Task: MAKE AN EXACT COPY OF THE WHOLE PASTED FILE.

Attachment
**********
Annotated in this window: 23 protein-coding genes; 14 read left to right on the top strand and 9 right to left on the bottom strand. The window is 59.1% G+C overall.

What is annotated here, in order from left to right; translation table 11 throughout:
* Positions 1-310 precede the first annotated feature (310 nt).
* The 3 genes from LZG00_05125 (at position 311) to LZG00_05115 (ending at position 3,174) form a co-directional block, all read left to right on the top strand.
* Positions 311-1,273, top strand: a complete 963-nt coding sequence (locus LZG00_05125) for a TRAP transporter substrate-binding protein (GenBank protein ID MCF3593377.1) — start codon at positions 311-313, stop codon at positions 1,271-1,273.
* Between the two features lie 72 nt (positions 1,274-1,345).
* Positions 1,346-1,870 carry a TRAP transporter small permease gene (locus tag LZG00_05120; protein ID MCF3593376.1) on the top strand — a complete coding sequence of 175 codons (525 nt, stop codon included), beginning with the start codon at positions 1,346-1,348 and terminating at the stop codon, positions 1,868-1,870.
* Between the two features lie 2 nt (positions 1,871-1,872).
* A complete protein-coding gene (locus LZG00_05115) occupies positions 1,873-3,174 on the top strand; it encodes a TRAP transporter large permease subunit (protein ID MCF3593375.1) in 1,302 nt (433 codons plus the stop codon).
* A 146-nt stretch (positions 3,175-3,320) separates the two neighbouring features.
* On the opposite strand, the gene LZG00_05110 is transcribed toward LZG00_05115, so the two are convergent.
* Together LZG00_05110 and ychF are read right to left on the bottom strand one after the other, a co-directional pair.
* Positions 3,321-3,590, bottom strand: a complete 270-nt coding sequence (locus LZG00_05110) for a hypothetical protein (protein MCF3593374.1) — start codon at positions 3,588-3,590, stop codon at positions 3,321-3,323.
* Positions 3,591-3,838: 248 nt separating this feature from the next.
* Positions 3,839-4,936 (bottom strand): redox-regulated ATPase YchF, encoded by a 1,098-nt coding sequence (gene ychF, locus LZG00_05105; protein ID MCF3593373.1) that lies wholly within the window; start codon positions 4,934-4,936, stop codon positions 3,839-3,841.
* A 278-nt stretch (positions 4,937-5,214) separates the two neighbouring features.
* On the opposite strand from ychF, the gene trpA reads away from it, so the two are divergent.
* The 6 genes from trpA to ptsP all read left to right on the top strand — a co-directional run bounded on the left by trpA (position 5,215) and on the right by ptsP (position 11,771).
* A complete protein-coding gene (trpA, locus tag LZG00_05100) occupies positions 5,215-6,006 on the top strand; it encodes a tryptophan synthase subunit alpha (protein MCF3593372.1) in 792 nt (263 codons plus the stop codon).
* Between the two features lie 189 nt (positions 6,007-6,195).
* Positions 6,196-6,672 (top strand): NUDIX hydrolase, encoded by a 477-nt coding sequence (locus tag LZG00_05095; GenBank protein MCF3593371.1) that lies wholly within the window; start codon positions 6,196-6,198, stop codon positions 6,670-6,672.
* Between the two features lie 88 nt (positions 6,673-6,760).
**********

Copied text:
Annotated in this window: 23 protein-coding genes; 14 read left to right on the top strand and 9 right to left on the bottom strand. The window is 59.1% G+C overall.

What is annotated here, in order from left to right; translation table 11 throughout:
* Positions 1-310 precede the first annotated feature (310 nt).
* The 3 genes from LZG00_05125 (at position 311) to LZG00_05115 (ending at position 3,174) form a co-directional block, all read left to right on the top strand.
* Positions 311-1,273, top strand: a complete 963-nt coding sequence (locus LZG00_05125) for a TRAP transporter substrate-binding protein (GenBank protein ID MCF3593377.1) — start codon at positions 311-313, stop codon at positions 1,271-1,273.
* Between the two features lie 72 nt (positions 1,274-1,345).
* Positions 1,346-1,870 carry a TRAP transporter small permease gene (locus tag LZG00_05120; protein ID MCF3593376.1) on the top strand — a complete coding sequence of 175 codons (525 nt, stop codon included), beginning with the start codon at positions 1,346-1,348 and terminating at the stop codon, positions 1,868-1,870.
* Between the two features lie 2 nt (positions 1,871-1,872).
* A complete protein-coding gene (locus LZG00_05115) occupies positions 1,873-3,174 on the top strand; it encodes a TRAP transporter large permease subunit (protein ID MCF3593375.1) in 1,302 nt (433 codons plus the stop codon).
* A 146-nt stretch (positions 3,175-3,320) separates the two neighbouring features.
* On the opposite strand, the gene LZG00_05110 is transcribed toward LZG00_05115, so the two are convergent.
* Together LZG00_05110 and ychF are read right to left on the bottom strand one after the other, a co-directional pair.
* Positions 3,321-3,590, bottom strand: a complete 270-nt coding sequence (locus LZG00_05110) for a hypothetical protein (protein MCF3593374.1) — start codon at positions 3,588-3,590, stop codon at positions 3,321-3,323.
* Positions 3,591-3,838: 248 nt separating this feature from the next.
* Positions 3,839-4,936 (bottom strand): redox-regulated ATPase YchF, encoded by a 1,098-nt coding sequence (gene ychF, locus LZG00_05105; protein ID MCF3593373.1) that lies wholly within the window; start codon positions 4,934-4,936, stop codon positions 3,839-3,841.
* A 278-nt stretch (positions 4,937-5,214) separates the two neighbouring features.
* On the opposite strand from ychF, the gene trpA reads away from it, so the two are divergent.
* The 6 genes from trpA to ptsP all read left to right on the top strand — a co-directional run bounded on the left by trpA (position 5,215) and on the right by ptsP (position 11,771).
* A complete protein-coding gene (trpA, locus tag LZG00_05100) occupies positions 5,215-6,006 on the top strand; it encodes a tryptophan synthase subunit alpha (protein MCF3593372.1) in 792 nt (263 codons plus the stop codon).
* Between the two features lie 189 nt (positions 6,007-6,195).
* Positions 6,196-6,672 (top strand): NUDIX hydrolase, encoded by a 477-nt coding sequence (locus tag LZG00_05095; GenBank protein MCF3593371.1) that lies wholly within the window; start codon positions 6,196-6,198, stop codon positions 6,670-6,672.
* Between the two features lie 88 nt (positions 6,673-6,760).